By Emily Drooby
As someone who works for Hour Children, Jeffery Smith constantly sees the importance of donations. From the non-profit’s food pantry, to their day care, to their thrift shop; the lifelong Catholic sees giving turn into an opportunity for someone in need.
“That’s really what motivates me, to be able to live the gospel, and to give expression to the gospel in what I do. It’s a great gift,” explained Smith.
The Queens based non-profit helps incarcerated and formerly incarcerated women and their children. It’s one of over a million non-profits in the country relying on donations to stay afloat but those donations are decreasing. The percentage of Americans giving money to charity has dropped from 66 percent to 53 percent between 2000 and 2016.
“It doesn’t come as a surprise to me. I think the challenge for organizations like us, is to continue to do what we do with passion and with integrity,” said Smith.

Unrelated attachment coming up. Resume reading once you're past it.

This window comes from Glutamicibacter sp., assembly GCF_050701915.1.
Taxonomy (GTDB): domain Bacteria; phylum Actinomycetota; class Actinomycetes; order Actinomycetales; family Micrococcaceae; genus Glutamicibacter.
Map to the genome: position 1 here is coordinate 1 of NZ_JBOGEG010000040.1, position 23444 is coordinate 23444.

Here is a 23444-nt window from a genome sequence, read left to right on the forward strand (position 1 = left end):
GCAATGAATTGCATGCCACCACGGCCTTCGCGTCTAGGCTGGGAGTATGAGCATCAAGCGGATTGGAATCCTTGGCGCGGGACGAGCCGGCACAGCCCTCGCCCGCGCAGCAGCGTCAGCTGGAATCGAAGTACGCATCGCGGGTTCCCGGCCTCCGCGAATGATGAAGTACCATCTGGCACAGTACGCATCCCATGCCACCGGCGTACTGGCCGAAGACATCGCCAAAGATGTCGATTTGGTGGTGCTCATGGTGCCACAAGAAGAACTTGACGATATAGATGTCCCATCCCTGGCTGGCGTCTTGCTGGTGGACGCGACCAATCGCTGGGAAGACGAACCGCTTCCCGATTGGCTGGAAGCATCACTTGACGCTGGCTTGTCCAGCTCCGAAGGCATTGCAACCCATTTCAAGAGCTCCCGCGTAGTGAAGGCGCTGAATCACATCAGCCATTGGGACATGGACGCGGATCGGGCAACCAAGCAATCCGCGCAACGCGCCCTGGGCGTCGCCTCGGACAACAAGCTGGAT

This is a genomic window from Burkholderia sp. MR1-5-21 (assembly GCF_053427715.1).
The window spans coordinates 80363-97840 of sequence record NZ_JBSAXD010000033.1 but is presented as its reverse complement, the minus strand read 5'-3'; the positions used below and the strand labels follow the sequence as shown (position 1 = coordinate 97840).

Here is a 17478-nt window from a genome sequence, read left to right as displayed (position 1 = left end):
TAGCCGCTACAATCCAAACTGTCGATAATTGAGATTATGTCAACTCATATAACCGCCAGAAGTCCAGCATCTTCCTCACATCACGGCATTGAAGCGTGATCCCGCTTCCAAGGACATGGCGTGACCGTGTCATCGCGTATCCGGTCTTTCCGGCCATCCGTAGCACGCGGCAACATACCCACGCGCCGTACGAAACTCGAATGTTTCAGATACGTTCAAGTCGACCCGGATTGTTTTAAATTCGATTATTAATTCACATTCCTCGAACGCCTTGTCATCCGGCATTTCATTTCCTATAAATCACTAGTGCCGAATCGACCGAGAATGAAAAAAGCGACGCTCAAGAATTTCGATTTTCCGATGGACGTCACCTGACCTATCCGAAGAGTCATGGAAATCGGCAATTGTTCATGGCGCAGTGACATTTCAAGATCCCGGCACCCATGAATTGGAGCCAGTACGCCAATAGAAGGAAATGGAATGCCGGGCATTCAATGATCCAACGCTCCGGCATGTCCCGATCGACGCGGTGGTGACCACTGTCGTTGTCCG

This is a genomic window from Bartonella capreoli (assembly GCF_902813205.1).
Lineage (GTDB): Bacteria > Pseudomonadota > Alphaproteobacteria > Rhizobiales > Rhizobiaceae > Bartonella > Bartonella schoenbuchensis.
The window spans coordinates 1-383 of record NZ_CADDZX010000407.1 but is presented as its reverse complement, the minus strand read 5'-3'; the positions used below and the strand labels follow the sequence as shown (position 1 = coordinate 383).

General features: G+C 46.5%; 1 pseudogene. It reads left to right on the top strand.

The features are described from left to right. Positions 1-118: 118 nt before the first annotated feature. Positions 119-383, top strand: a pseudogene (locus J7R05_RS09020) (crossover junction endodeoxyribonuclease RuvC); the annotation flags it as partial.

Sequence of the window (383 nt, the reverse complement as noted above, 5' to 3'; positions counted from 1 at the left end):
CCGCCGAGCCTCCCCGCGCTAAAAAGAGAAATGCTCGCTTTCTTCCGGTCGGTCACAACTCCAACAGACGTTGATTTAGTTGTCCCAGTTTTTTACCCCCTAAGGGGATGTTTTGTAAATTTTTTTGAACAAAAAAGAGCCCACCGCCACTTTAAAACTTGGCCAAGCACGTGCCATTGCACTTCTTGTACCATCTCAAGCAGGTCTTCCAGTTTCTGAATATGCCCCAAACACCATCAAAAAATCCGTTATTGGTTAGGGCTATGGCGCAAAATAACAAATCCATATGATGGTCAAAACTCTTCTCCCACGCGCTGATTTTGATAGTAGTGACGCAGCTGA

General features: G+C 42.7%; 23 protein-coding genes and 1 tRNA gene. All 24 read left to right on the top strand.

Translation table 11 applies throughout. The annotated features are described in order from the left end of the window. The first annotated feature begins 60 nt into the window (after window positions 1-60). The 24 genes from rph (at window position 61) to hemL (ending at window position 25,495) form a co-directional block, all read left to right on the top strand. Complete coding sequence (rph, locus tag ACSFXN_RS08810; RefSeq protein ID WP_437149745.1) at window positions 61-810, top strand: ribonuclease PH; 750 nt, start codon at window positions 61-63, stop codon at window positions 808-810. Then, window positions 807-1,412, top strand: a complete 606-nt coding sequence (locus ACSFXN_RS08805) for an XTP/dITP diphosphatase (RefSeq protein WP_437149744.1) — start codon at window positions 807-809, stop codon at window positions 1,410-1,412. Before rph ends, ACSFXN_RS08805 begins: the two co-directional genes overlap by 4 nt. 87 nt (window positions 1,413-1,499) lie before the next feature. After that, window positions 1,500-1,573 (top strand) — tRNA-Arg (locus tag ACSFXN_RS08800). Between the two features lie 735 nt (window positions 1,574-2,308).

Sister Tesa Fitzgerald who runs Hour Children says despite some drop off, they are still in good shape.
Sister Fitzgerald explained, “We are testimony to people’s goodness.”
There’s many different ways to give to Hour Children and one of those ways is through time.
“We have endless, endless amount of volunteers coming from churches, companies, school groups that really make the world of Hour Children happen,” explained Sister Fitzgerald.
The recession and a lack of extra cash among millennials are cited as two reasons for the decrease in giving.
“We are all people, everybody has a hard time everybody struggles and to be able to build other people up, why wouldn’t you do it. Why would you look at another person and say, you’re not worth your time,” said Hour Children volunteer Kaylee Konczal.
The study also points to the rise of the ‘nones’, a nickname for people with no religion. They are less likely than people of faith to give.
“Jesus said very clearly, look to the less fortunate, and not only did he say it, that’s what he did,” explained Sister Fitzgerald.
As the season of giving approaches, Sister Fitzgerald says even giving a little could mean a lot.